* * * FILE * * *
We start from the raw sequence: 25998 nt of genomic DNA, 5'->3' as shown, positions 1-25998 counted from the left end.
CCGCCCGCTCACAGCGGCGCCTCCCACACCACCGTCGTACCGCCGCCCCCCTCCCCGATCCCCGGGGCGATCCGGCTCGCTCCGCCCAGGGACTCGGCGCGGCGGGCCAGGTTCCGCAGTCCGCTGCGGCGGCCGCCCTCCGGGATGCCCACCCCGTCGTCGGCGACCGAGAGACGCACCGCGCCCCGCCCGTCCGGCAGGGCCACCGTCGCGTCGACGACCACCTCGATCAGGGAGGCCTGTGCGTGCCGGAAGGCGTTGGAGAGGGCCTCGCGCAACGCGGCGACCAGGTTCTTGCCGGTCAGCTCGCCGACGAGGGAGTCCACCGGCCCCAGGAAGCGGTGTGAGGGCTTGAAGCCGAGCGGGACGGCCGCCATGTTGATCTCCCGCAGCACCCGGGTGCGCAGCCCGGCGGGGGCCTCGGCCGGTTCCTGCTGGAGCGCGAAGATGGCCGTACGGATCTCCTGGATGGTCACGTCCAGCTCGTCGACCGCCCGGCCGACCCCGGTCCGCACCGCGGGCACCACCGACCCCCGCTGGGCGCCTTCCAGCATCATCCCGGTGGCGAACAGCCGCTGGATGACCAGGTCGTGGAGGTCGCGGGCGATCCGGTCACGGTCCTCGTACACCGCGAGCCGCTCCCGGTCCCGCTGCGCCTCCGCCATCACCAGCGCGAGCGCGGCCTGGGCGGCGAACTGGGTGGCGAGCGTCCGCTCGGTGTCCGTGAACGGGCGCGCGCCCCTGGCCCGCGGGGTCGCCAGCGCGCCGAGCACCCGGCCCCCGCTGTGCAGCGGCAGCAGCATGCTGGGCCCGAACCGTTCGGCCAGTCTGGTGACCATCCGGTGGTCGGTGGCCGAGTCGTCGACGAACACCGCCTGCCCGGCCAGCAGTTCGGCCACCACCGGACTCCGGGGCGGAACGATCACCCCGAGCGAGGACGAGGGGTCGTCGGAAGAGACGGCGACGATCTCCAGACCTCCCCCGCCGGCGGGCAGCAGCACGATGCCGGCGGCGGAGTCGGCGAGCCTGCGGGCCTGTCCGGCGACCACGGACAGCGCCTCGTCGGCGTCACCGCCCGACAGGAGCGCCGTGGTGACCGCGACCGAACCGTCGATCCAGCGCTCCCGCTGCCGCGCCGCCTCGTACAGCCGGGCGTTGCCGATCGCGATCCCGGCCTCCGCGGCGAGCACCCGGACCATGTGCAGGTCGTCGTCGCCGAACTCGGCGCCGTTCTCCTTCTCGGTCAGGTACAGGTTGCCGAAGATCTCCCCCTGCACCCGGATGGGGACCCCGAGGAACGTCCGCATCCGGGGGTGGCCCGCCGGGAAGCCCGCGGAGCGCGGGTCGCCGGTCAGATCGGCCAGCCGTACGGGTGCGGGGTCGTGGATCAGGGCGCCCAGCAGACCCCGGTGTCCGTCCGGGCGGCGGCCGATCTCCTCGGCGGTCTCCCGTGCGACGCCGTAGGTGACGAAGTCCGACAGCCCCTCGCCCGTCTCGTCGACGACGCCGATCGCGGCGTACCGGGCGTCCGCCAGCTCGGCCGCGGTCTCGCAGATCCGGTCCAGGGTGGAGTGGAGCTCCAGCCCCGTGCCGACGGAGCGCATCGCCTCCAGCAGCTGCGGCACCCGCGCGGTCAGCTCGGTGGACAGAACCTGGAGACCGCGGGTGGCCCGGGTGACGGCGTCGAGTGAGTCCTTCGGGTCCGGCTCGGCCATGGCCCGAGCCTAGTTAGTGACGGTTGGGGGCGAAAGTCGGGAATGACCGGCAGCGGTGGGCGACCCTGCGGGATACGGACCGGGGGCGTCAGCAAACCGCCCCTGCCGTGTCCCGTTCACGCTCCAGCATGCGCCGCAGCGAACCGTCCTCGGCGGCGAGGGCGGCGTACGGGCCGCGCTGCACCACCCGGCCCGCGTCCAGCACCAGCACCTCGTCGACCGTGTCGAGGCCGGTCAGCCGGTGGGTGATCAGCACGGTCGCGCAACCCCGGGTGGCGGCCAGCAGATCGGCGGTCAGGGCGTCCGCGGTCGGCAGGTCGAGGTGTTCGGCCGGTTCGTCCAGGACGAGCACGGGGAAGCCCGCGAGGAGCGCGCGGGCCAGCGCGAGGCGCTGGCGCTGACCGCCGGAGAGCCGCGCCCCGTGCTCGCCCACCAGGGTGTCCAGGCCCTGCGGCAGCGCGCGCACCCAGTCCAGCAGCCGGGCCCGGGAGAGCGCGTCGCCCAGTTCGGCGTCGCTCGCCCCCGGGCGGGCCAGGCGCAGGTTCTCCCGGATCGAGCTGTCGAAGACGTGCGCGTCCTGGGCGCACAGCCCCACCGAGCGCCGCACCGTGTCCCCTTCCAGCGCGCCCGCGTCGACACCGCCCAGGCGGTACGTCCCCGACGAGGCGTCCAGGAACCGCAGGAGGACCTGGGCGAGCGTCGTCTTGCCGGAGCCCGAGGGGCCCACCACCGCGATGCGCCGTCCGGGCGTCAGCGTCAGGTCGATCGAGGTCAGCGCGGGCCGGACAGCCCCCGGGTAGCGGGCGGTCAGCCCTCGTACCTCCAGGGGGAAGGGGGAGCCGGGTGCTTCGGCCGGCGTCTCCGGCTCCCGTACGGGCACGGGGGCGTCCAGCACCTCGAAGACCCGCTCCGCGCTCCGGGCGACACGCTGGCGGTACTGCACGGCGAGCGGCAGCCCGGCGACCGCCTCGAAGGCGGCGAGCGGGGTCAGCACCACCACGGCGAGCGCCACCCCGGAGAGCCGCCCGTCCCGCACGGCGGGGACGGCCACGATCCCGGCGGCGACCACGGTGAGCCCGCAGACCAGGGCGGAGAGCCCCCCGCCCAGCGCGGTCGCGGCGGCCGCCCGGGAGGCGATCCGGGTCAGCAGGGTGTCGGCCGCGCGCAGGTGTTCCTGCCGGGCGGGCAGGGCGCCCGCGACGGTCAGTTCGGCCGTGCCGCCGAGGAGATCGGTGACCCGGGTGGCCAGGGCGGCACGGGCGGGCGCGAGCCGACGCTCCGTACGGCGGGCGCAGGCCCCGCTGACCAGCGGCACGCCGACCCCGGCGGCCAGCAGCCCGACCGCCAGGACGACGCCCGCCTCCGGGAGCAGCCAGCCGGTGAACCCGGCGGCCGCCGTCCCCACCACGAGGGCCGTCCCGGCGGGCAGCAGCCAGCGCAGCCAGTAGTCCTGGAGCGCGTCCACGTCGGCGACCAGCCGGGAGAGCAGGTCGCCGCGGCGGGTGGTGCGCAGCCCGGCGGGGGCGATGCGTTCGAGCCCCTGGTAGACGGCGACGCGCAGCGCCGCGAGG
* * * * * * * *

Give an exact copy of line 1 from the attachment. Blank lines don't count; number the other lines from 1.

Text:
We start from the raw sequence: 25998 nt of genomic DNA, 5'->3' as shown, positions 1-25998 counted from the left end.